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Say Hello to an All-New Class of SSDs

‘Game-changing’ is not a term to be thrown around lightly, but in this case – it definitely applies: Meet the new RM5 12Gbit/s value SAS (vSAS) series of SSDs. The RM5 is our answer to the question marks left by the end of the SATA roadmap – which comes to a full stop with the current generation (6Gb/s).

What will replace the SATA interface on storage devices in the servers of the future? Eventually, the answer to that question will be higher-performing NVMe, but in the interim, our RM5 fits the bill nicely for today’s SAS-enabled systems that use SATA SSDs for cost reasons. In fact, we are currently the only company offering a solution to fill the SATA void: We’ve developed a brand new SSD controller, as well as tuned the feature set and capabilities of SAS drives to close the cost gap with SATA – and usher in a new class of SSD.

In addition to bridging the SATA gap, the RM5 gives users the ability to take full advantage of SAS’s richer feature set and realize performance, reliability and capacity superiority over SATA. It’s a win-win for customers.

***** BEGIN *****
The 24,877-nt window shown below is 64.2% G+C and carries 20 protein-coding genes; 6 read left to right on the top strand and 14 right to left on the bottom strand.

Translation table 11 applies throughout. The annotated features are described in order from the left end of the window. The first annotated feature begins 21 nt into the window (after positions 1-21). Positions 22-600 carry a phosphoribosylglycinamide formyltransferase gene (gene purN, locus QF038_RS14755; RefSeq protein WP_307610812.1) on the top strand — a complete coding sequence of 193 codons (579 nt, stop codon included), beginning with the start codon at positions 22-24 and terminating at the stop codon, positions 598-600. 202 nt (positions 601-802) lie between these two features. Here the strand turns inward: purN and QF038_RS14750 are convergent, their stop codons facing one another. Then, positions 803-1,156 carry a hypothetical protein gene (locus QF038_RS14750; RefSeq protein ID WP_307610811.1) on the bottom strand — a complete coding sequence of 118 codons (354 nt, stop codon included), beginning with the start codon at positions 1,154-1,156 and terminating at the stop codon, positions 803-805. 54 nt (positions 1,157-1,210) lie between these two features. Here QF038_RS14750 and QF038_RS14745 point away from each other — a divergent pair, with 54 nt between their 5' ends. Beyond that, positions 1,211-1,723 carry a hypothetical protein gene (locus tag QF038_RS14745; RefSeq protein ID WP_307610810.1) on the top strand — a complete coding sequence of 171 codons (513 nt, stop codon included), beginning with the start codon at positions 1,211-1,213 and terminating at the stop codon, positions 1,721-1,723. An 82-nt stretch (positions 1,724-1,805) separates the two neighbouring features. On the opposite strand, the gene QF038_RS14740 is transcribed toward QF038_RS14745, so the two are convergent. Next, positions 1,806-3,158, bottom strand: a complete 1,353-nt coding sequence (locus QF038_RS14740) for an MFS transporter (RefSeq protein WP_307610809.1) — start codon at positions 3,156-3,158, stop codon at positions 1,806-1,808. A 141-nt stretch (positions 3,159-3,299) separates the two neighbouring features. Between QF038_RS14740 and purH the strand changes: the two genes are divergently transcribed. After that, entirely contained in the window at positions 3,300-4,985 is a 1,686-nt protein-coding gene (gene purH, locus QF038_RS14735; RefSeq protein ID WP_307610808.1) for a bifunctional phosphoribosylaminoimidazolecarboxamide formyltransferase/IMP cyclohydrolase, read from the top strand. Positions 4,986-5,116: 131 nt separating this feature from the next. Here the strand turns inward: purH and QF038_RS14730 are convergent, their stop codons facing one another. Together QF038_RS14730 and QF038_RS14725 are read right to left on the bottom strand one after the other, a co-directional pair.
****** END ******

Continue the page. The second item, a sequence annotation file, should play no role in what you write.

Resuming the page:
The RM5 series features our BiCS FLASH™ TLC (3-bit-per-cell) 3D flash memory, and will initially be available in capacities up to 7.68TB1 with a single 12Gb/s port, SFF-8639 connector and in a 2.5” form factor. Get more out of your server storage and more press release details here: https://bit.ly/2K1ElmZ.


1Definition of capacity: Toshiba Memory Corporation defines a gigabyte (GB) as 1,000,000,000 bytes. A computer operating system, however, reports storage capacity using powers of 2 for the definition of 1GB = 2^30 bytes = 1,073,741,824 bytes and therefore shows less storage capacity. Available storage capacity (including examples of various media files) will vary based on file size, formatting, settings, software and operating system, such as Microsoft Operating System and/or pre-installed software applications, or media content. Actual formatted capacity may vary.

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The views and opinions expressed in this blog are those of the author(s) and do not necessarily reflect those of Toshiba Memory America, Inc.

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